Marcmomus

Non-human Choreography

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A recent article in Time about the premier Russian weapons Expo in Moscow mentioned a "noteworthy attraction: a ballet of twirling smoke-belching tanks staged by a choreographer from the Bolshoi". The incongruity caught my eye, as it was meant to. Apparently it is a regular feature of this inhuman arms bazaar. A number of clips are on YouTube.

I am aware of Stravinsky's Circus Polka: For a Young Elephant, which Balachine choreographed for 50 elephants in pink tutus, and 50 ballerinas including his wife Vera Zorina. What other non-human choreographic works have been produced? I am not interested in solo variations (pet dogs on their hindlegs) and require at least a coordinated pas de deux, and preferably a work involving a full corps.

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Good question, Marcmomus. In a ballet context, offhand I think only of Ashton's dancing chickens, and they weren't actual chickens.

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Perhaps Kschesinskaya's goat was trained to do something onstage in Esmeralda...? I recall reading in "Imperial Dancer" that it was a very well behaved, trainable animal.

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Fantastic video, Lynette. I love his serenity.

Your pick is much better than my own search through videos of (ho hum) dressage. Though I did find this old clip. I suppose the partner is not, technically, a non-human. Nevertheless it's worth it to see Nureyev's agitation in dealing with his partner -- quite different from the way the Philippe Priasso dances so harmoniously with his lovely and apparently much-adored back hoe.

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It's possible to interpret your question in a couple of different ways -- we can look at choreography made by humans for non-human performers controlled by humans, or choreography made by humans for non-human performers working independently. Your example of the tanks would be one of the first type, I think.

Your source is correct, the munitions industry frequently arranges demonstrations of their products that include a kind of 'synchronized swimming' where they tout the maneuverability of their vehicles with fairly complex (and often dangerous) choreography. The Blue Angels, a precision flying team, tours the country on behalf of their sponsors, the U.S. Navy, performing in all kinds of public events. They appear every summer in Seattle and I've seen their program develop over the years -- it is quite elaborate and, in its own way, very beautiful. But probably the most interesting example of this kind of human-controlled dance that I've seen was in a school bus drivers rodeo several years ago -- a huge parking lot full of yellow buses crossing and circling in a 20th version of a court ballet.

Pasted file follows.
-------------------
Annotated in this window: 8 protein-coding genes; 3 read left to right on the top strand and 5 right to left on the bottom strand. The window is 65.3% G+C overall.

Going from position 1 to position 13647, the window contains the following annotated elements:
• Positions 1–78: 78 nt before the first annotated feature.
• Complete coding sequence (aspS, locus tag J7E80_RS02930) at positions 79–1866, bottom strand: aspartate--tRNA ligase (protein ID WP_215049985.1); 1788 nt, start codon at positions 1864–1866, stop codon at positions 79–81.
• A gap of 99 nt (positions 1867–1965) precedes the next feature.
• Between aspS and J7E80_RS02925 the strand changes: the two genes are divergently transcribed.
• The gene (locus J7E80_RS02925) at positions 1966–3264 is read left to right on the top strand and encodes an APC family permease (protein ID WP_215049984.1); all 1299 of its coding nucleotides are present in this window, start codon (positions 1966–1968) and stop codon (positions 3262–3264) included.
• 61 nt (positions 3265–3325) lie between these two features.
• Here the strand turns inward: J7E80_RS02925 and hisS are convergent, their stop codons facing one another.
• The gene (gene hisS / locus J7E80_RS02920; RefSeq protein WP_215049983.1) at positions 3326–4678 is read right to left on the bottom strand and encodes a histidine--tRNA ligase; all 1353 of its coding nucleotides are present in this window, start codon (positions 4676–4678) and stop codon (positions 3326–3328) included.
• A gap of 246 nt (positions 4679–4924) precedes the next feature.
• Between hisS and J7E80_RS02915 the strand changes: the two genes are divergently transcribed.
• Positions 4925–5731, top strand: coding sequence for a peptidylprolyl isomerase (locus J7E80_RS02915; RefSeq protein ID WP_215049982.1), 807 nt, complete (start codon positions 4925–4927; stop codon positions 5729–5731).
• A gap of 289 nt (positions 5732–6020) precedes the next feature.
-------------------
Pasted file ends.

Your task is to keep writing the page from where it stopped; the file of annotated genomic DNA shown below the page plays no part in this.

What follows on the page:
You can look to the circus for examples of animals performing independently, or to working animals.

of sheepherding made the rounds of the net a couple years ago, but it seems to fit in this category. I think you might find even more interesting material in the world of robotics. I'll try to find a couple of film clips, but the automated assembly lines in Detroit, that have extracted specific movement from human functions and combined them based on mechanical ergonomics, make great theater.

But we can also find examples of actual non-human choreography, that is, movement that was 'created' or 'assembled' by animals. The standard example is the dance bees do to tell their hive-mates where to find nectar, but there are many other situations where animals use movement -- in work, in play, in training their young -- that can be seen as intentional choreography.

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